My model (hopefully) shows an NCO from 3 Para's machine gun platoon having a brew. I have tried to make his smock and over-trousers look as though they are wet, as we all were for most of the time. A little artistic license has been added with the ground scenery, modelling it from my own recollections. If you look carefully in the ground cover, you may well find some sheep-shit, it seemed to be everywhere!
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I strongly recommend D.J.Parkins to forum members, whatever your chosen genre, they will have something for you. Their prices are pretty reasonable too.

Smeggers out.
 

Helm

MIA
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You've really done a good job on that mate, coming on in leaps and bounds, only minor thing I'd say he's about to lose his brew unless it's the photo giving it a bad angle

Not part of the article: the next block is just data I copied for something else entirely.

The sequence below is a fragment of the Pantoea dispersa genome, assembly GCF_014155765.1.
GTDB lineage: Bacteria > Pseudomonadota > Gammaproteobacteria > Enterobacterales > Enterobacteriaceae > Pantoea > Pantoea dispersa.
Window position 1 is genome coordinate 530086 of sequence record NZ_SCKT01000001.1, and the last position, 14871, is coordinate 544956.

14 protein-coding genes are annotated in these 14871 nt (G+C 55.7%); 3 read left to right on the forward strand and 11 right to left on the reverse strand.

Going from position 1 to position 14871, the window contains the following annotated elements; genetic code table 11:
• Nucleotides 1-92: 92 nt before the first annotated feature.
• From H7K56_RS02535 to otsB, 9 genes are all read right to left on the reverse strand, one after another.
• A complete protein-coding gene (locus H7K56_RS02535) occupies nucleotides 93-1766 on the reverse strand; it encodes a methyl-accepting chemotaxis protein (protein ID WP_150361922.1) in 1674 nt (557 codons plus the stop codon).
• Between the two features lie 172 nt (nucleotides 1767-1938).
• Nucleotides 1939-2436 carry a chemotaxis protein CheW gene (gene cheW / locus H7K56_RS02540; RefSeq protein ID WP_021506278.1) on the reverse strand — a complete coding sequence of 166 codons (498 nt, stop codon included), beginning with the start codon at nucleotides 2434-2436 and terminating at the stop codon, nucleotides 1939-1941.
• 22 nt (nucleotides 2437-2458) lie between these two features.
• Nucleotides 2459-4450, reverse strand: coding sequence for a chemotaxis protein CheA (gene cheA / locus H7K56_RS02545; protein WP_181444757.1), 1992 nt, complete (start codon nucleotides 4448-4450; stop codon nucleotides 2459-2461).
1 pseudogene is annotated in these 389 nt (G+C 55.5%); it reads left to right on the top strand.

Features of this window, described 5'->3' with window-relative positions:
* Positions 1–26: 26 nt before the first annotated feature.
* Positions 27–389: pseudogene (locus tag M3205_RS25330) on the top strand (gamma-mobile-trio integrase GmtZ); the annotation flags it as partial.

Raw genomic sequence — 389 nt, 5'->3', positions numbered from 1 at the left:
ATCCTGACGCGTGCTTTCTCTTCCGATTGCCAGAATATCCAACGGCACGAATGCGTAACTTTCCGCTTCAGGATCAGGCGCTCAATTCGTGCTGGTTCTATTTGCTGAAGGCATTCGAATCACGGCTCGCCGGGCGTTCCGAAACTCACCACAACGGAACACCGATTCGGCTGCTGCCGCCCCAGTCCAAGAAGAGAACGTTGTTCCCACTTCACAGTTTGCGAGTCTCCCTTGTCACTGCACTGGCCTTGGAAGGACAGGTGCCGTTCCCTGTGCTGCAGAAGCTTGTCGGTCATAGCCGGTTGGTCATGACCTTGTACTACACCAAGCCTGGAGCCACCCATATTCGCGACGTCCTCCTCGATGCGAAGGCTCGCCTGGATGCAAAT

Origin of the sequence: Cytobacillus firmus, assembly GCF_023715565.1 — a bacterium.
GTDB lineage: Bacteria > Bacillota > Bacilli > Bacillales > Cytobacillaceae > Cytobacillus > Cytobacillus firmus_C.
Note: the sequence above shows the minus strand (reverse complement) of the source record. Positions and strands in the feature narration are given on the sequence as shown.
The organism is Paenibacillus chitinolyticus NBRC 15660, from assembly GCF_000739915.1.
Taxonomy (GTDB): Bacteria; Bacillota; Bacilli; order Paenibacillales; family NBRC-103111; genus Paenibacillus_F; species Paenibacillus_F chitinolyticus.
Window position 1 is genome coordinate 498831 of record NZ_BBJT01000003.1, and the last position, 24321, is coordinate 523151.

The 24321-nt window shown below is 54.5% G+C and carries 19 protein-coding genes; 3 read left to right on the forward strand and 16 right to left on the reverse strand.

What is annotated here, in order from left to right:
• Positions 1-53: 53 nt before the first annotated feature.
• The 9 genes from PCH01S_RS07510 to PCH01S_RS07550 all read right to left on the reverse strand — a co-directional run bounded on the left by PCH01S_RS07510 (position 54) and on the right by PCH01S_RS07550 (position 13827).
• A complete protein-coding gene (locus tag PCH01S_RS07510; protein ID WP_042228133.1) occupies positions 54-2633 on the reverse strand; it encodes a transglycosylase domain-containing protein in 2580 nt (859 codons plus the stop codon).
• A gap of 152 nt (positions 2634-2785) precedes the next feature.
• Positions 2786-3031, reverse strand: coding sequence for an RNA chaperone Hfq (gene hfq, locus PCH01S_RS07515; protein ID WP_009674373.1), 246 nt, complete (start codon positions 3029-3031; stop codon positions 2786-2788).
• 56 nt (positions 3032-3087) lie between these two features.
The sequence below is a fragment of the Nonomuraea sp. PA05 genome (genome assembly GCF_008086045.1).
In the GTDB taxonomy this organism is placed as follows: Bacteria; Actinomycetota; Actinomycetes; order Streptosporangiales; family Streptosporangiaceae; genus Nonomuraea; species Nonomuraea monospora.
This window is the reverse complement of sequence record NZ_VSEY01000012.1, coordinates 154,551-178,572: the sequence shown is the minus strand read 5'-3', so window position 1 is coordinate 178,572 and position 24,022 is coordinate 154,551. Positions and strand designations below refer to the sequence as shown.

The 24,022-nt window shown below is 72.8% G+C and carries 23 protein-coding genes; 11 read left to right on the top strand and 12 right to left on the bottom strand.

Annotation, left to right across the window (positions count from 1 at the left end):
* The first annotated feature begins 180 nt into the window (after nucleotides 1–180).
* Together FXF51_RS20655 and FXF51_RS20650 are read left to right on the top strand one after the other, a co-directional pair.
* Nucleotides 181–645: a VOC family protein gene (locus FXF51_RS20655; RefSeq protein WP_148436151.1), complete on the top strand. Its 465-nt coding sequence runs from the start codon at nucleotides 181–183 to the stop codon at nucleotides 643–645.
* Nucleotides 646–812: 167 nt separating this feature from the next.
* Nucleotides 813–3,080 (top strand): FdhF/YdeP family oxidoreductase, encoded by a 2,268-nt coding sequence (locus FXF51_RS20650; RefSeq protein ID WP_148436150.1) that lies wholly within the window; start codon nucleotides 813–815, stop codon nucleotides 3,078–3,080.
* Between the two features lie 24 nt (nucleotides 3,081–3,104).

Smeggers

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You've really done a good job on that mate, coming on in leaps and bounds, only minor thing I'd say he's about to lose his brew unless it's the photo giving it a bad angle
Thanks mate, that means a lot from you. The back-story to the brew is, he's drunk most of it and is scooshing it about to absorb all of the sugar. Well that's my story any way.
 

Dwarf

LE
I like it a lot. Better than I would have done.

Slight, very minor criticism, perhaps the Bergen should be leaning a bit more onto his shoulders.

I like the touch with the brew, it captures the essence of the British Squaddy in a way that 'heroic' poses just don't seem to get.

Full marks.
 
I like it a lot. Better than I would have done.

Slight, very minor criticism, perhaps the Bergen should be leaning a bit more onto his shoulders.

I like the touch with the brew, it captures the essence of the British Squaddy in a way that 'heroic' poses just don't seem to get.

Full marks.

Speaking from my experience to keep the bergan tight to the back requires the shoulder straps to be pulled tight, this is fine for tabbing at speed but which becomes uncomfortable after a while and cuts into the arms and shoulders. Wearing it slightly looser eases it and allows the circulation in the arms to restart!